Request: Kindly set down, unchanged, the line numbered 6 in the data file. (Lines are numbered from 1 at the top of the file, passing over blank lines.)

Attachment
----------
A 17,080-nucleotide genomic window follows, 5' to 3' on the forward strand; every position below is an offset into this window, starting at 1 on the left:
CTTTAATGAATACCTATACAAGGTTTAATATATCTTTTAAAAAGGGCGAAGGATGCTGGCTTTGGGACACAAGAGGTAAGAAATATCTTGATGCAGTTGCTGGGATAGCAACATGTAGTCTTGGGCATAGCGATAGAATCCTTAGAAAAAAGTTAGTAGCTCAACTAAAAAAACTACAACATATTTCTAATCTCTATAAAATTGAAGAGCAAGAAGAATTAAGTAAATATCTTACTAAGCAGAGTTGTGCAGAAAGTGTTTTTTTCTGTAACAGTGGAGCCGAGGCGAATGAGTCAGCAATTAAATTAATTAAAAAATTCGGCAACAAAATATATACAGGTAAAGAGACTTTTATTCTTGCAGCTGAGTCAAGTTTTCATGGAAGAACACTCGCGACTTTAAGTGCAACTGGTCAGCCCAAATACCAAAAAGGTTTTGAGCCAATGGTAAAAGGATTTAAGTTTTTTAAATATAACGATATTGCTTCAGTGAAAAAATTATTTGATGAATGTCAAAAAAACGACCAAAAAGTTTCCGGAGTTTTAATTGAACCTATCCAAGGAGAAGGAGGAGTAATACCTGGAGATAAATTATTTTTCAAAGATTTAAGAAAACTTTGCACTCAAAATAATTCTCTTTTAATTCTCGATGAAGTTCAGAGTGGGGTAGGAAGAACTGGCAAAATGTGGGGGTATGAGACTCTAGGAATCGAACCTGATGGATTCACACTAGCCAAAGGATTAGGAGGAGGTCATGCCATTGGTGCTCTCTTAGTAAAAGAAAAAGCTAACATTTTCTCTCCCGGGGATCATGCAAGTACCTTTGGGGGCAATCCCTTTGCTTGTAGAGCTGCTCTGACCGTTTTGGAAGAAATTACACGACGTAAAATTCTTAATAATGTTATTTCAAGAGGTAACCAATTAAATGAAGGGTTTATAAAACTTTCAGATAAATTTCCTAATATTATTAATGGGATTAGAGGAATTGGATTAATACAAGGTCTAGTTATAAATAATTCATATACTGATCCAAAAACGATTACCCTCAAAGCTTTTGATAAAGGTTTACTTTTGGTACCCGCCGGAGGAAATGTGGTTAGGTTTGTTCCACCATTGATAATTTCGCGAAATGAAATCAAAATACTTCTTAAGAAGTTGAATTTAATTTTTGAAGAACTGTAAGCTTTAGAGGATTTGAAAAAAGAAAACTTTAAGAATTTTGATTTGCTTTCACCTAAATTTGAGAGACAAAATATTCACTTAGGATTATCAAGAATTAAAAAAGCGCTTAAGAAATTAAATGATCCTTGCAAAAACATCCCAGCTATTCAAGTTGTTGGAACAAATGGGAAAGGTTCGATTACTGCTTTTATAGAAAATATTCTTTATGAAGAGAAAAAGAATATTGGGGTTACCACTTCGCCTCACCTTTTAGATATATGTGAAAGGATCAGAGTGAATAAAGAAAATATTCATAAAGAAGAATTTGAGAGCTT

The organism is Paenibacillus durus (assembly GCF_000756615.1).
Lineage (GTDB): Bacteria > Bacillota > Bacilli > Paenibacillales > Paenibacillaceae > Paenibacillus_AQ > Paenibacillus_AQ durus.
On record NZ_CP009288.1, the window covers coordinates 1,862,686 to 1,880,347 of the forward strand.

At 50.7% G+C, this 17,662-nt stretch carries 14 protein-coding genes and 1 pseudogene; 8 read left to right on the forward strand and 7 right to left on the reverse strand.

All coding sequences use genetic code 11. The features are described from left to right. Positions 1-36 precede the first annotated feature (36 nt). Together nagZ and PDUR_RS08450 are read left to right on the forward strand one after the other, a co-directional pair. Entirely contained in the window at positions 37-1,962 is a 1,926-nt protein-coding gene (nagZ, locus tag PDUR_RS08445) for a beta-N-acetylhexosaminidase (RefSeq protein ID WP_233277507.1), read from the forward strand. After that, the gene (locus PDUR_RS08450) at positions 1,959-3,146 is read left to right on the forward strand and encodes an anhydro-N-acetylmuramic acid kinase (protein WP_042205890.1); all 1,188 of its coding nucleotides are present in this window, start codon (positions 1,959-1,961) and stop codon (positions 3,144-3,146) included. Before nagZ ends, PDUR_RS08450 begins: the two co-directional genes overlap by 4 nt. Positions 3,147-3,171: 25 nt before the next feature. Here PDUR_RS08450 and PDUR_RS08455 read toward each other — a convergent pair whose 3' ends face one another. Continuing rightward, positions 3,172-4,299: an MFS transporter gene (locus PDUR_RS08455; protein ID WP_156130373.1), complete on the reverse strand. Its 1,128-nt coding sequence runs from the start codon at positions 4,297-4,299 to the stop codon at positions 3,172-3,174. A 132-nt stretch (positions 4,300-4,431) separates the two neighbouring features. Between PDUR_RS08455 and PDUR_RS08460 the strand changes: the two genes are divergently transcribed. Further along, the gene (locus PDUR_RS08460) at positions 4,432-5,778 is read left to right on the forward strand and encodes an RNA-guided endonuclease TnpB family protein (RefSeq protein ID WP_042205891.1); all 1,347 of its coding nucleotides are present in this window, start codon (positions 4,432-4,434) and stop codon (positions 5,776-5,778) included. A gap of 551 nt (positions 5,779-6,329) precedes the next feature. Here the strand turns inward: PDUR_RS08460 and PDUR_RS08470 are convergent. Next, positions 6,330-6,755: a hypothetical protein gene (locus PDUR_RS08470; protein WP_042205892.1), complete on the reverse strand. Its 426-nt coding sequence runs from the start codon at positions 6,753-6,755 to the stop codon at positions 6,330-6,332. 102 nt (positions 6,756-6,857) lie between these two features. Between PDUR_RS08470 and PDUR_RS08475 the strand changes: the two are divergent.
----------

At 50.7% G+C, this 17,662-nt stretch carries 14 protein-coding genes and 1 pseudogene; 8 read left to right on the forward strand and 7 right to left on the reverse strand.